Over the past two decades, the “a-ha” moment has happened in different ways and at different times for different people — but gradually, it’s happened for us all. Law enforcement, legislators, social workers and members of the American public alike have all come to realize two important truths when it comes to the growing criminal enterprise that is human trafficking: it’s our problem, and it will only be solved when we all play a part.

For the International Union of Superiors General, that moment came in the early 2000s. The global gathering of superiors general of women’s religious orders approved a strong resolution to “address insistently and at every level” the trafficking of girls, women and children in 2001.

“I think for us American sisters, this was really a wake-up call, because we had heard of human trafficking but we kind of thought this was something that happened in Asia and Africa and was not really prevalent in the United States,” said Sr. Ann. “And we were wrong.”

In 2009, the IUSG officially founded Talitha Kum, an umbrella organization that has come to encompass 52 networks of religious sisters in 92 countries fighting against human trafficking. Sr. Ann, who is based at Alverno College as the National Coordinator for the National Catholic Sisters Project, represents the United States on the International Coordination Committee of Talitha Kum, and at the end of September, she traveled to Rome for the group’s first general assembly.

While there, she and other Talitha Kum delegates met with Pope Franciss, who thanked them for their work helping more than 15,500 survivors and involving about 235,000 people in prevention activities worldwide.

“This is also a model of how to work together,” he told the 86 sisters who assembled in Rome. “It is an example for the whole Church, and also for us: men, priests, bishops. You are giving a great example – keep at it.”

With a presence on all six inhabited continents, Talitha Kum networks are able to provide support and advocacy for survivors of human trafficking, share best practices and communications across borders and collaborate on a global scale in the fight against human trafficking. The American network is the US Catholic Sisters Against Human Trafficking.

Though a lot of progress has been made in the past decade, said Sr. Ann, a true understanding of the structures and circumstances leading to human trafficking and the real impact of this criminal enterprise is “still unfolding.” A collaborative approach like the one employed by Talitha Kum is key, she added.

“This is an issue that is cross-cutting across all barriers. We’re able to work really effectively with people of other faiths,” she said. “In doing these programs, we’ve formed some really interesting alliances. We work with police departments, Truckers Against Trafficking, with hotels; we work with all kinds of different groups.”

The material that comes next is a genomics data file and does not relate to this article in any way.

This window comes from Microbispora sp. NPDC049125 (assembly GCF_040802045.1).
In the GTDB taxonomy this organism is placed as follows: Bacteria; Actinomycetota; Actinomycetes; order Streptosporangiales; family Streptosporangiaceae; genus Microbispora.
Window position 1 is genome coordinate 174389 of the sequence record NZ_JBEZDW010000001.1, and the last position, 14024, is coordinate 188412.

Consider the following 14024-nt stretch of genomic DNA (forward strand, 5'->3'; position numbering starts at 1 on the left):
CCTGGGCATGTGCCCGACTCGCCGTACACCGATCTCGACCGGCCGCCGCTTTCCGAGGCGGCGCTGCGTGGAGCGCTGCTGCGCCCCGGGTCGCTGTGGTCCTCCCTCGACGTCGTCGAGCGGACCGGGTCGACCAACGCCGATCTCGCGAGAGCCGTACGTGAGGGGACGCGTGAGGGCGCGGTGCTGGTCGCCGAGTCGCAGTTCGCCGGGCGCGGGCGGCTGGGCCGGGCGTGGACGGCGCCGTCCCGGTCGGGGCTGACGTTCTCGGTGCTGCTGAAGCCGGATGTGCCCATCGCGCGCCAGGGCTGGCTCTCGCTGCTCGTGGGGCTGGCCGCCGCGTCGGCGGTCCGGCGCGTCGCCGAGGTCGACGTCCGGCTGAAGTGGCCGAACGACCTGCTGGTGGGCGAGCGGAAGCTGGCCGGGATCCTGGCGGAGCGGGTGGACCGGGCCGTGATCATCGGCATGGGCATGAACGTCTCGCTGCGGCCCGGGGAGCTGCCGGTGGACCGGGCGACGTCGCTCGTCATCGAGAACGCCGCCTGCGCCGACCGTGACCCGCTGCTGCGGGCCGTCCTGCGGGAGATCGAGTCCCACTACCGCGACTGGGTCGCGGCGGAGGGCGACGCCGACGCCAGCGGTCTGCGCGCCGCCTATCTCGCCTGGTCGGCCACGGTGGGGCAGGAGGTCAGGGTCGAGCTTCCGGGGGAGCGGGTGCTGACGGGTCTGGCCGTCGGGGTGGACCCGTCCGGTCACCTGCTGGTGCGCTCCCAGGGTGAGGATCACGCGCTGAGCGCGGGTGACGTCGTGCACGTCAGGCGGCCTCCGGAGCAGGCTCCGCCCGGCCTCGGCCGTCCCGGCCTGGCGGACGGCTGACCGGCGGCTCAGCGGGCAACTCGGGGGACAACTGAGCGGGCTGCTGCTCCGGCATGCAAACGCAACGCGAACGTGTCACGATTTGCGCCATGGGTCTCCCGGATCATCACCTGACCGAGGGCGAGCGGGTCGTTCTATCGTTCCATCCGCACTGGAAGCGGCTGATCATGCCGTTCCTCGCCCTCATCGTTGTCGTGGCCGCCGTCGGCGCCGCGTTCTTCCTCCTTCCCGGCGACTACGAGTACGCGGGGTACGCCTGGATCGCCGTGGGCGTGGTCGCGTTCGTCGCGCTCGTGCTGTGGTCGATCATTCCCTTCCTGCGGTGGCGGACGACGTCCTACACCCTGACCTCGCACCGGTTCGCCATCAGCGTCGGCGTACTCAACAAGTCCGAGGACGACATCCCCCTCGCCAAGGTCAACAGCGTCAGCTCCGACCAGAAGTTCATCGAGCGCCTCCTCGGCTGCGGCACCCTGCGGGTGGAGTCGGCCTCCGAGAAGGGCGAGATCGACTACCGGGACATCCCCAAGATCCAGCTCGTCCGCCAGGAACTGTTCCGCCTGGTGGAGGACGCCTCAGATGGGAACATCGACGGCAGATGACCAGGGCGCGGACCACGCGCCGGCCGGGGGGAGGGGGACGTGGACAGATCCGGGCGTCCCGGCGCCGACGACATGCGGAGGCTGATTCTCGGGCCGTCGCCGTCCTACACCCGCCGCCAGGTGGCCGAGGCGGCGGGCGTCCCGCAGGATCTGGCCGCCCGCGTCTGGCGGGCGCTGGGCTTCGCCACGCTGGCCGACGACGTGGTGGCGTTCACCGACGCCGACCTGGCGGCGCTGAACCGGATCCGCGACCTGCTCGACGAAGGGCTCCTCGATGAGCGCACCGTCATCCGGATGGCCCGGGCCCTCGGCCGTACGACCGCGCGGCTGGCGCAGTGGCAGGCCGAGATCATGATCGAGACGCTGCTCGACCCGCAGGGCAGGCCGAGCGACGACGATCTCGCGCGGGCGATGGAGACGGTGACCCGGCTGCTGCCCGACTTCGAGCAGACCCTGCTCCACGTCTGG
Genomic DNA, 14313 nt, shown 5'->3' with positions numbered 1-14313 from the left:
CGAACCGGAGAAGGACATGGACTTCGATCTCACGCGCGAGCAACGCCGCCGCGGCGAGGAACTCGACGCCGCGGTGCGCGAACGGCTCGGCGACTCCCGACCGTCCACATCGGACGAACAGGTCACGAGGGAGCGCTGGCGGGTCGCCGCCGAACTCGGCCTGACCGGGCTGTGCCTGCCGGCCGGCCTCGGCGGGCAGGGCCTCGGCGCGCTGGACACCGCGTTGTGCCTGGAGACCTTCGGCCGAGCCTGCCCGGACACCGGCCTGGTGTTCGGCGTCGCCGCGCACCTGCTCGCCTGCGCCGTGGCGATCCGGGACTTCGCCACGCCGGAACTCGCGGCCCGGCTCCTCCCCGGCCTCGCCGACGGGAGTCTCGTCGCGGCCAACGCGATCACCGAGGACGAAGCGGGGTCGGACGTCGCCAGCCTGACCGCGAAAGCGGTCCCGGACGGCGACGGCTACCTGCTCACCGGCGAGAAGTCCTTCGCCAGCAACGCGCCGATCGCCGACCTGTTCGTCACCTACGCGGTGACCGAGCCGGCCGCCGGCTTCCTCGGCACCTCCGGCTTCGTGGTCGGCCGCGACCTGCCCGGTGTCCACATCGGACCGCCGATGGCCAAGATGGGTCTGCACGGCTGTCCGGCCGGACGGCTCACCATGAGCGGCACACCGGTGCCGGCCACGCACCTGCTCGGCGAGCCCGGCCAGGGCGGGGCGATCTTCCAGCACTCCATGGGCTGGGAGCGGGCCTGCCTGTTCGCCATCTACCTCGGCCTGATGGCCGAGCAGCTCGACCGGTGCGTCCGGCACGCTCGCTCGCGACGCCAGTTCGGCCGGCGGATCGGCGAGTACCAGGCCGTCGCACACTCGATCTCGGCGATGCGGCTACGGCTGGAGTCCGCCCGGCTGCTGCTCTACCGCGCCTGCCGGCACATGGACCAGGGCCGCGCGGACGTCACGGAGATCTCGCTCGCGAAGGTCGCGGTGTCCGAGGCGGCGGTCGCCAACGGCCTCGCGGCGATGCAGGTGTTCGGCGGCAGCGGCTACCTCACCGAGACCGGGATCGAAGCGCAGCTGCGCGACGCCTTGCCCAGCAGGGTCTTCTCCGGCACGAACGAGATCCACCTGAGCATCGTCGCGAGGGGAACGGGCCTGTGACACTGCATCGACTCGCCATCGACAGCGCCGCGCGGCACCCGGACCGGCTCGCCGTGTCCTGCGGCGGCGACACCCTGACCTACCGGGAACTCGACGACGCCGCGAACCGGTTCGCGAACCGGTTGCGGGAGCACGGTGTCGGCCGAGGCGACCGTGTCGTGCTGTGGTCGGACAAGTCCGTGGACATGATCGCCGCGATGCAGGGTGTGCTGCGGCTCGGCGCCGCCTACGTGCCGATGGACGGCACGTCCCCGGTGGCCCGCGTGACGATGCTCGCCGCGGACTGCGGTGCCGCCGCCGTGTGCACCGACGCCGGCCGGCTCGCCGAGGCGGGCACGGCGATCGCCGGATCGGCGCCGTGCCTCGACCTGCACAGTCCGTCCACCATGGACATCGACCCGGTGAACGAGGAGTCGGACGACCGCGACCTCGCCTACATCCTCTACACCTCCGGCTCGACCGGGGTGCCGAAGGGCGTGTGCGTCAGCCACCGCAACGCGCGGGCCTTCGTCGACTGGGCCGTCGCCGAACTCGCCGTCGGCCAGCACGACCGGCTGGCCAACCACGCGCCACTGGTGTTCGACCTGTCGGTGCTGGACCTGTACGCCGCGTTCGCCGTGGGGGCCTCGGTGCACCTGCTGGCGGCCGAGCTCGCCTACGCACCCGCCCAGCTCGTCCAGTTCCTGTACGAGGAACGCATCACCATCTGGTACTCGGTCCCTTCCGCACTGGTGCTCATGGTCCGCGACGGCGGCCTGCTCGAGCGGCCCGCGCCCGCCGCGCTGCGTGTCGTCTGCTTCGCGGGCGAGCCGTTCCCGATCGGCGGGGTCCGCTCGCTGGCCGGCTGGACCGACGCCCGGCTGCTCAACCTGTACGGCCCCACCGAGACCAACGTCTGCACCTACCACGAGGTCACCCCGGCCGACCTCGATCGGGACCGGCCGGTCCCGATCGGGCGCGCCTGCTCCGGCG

Awareness of the problem is increasing, as are prosecutions and arrests. But what will really flip the script, said Sr. Ann, is when the whole “equation” of human trafficking changes.

“Right now, it’s a high-profit and low-risk enterprise. Things will really begin to change when we’re able to flip this equation to a low-profit and high-risk enterprise,” she said.

In the meantime, she and other Talitha Kum assembly participants are inspired by the Holy Father’s address to them Sept. 26.

“At the end of his remarks he told us — and this has stayed with me — he said: ‘Never end the day without thinking about the gaze of one of the victims you have known: this will be a beautiful prayer.’”

Sr. Ann’s passion for working against human trafficking fits in perfectly with her day job, which is to highlight the many and varied ways that religious sisters have made contributions to the Catholic community and the world as a whole. She moved to Milwaukee in 2017 to head up the National Catholic Sisters Project, which is funded by a grant from the Conrad N. Hilton Foundation. The mission of the Alverno-based project is to raise the visibility of religious sisters.

“We really would like people to know that we’re still around,” said Sr. Ann. “Our lifestyle is very viable and vital, and we have a great history, but it’s not just about the history. We continue to have a profound effect on issues that affect the lives of people here in all sectors of society, including education, healthcare, and care for the vulnerable, including children.”

For more information on Talitha Kum, visit For more information on the US Catholic Sisters Against Human Trafficking, visit